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Press Release

Former KC Man, Linked to Homicide and Pawn Shop Burglary, Sentenced to 16 Years for Drug Trafficking, 52 Illegal Firearms

For Immediate Release
U.S. Attorney's Office, Western District of Missouri

KANSAS CITY, Mo. – A former Kansas City-area man, who claimed self-defense after fatally shooting another man during a drug deal, was sentenced in federal court today for drug trafficking and for illegally possessing 52 firearms he stole from a local pawn shop.

Kameron M. Bynum, 26, of Wilson, North Carolina, was sentenced by U.S. District Judge Brian C. Wimes to 16 years and three months in federal prison without parole.

On Dec. 3, 2019, Bynum pleaded guilty to conspiracy to distribute Xanax and marijuana, possessing a firearm in furtherance of a drug-trafficking crime, stealing firearms from a licensed firearm dealer, and being a felon in possession of firearms.

Smart Pawn, 6301 Troost Ave., Kansas City, reported a burglary on May 13, 2017. Bynum broke in through the roof of the business and stole 52 handguns valued at $19,725. Investigators used video surveillance and found clothing in an alley that was used during the burglary. A bloodstain was found on a glove used in the burglary and DNA analysis linked the bloodstain to Bynum.

Investigators also determined the vehicle used during the burglary was the same vehicle Bynum was in when he was arrested on Aug. 2, 2016. During that arrest, Bynum was in possession of 151 Xanax pills. The vehicle was also linked to the crime scene of a homicide that occurred on Aug. 6, 2016, in the 2900 block of East 35th Street. A phone that belonged to Bynum was found at the scene.

After his arrest, Bynum admitted to being involved in the homicide. Bynum told investigators he was attempting to buy Xanax pills from the victim, who drew a large firearm and attempted to rob him. Bynum was armed with a firearm and stated that he shot the victim one time in self-defense. A witness who was with Bynum on that date, interviewed separately, gave a statement consistent with Bynum’s account.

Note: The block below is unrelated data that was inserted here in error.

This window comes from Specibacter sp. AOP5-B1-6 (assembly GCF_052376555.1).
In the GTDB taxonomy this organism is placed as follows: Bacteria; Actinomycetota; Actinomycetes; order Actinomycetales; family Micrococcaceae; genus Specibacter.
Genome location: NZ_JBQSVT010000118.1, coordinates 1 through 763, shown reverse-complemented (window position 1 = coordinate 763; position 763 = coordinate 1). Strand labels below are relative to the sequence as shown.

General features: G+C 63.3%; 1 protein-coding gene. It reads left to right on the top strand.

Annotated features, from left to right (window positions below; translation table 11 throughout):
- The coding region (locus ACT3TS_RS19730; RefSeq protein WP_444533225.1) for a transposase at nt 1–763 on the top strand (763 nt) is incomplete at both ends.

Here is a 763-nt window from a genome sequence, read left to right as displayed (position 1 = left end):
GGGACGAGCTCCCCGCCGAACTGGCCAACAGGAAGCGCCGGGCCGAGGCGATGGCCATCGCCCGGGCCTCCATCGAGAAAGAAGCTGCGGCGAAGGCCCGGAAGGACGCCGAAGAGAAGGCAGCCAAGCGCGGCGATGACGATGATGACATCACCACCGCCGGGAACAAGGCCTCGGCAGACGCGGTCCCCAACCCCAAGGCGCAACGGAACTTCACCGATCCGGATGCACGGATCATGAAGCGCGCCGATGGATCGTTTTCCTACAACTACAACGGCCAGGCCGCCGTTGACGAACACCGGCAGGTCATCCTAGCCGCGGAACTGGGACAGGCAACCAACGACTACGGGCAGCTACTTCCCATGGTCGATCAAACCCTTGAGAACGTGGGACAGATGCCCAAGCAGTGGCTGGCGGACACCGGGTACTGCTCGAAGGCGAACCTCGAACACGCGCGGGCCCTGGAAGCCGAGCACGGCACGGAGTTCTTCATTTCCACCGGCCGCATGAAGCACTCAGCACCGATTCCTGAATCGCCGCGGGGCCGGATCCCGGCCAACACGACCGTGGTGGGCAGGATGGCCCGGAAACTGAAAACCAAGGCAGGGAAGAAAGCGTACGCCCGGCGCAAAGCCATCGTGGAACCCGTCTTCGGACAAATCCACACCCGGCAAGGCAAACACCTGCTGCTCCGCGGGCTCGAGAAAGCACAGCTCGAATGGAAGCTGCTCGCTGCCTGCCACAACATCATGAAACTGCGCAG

On May 26, 2017, officers with the Wilson, North Carolina, Police Department arrested Bynum for an outstanding state warrant. At the time of his arrest, Bynum was in possession of approximately 13 grams of marijuana, an electronic digital scale, clear plastic baggies, $921, and a cell phone. Investigators obtained a search warrant for the cell phone and recovered several messages and photos related to this investigation.


Bynum was charged in federal court on June 30, 2017, and a federal warrant was issued for his arrest. Officers searched his North Carolina apartment and found 407 Xanax tablets, a loaded Glock 9mm handgun with an extended magazine that had been stolen from Smart Pawn, glass jars and individually wrapped bags of marijuana, and $550.

Under federal law, it is illegal for anyone who has been convicted of a felony to be in possession of any firearm or ammunition. Bynum has a prior felony conviction for robbery.

This case was prosecuted by Assistant U.S. Attorney Emily A. Morgan. It was investigated by the Bureau of Alcohol, Tobacco, Firearms and Explosives, the Kansas City, Mo., Police Department, and the Wilson, N.C., Police Department.

Project Safe Neighborhoods

The U.S. Attorney’s Office is partnering with federal, state, and local law enforcement to specifically identify criminals responsible for significant violent crime in the Western District of Missouri. A centerpiece of this effort is Project Safe Neighborhoods, a program that brings together all levels of law enforcement to reduce violent crime and make neighborhoods safer for everyone. Project Safe Neighborhoods is an evidence-based program that identifies the most pressing violent crime problems in the community and develops comprehensive solutions to address them. As part of this strategy, Project Safe Neighborhoods focuses enforcement efforts on the most violent offenders and partners with locally based prevention and reentry programs for lasting reductions in crime.

Updated November 16, 2021

Project Safe Neighborhoods
Drug Trafficking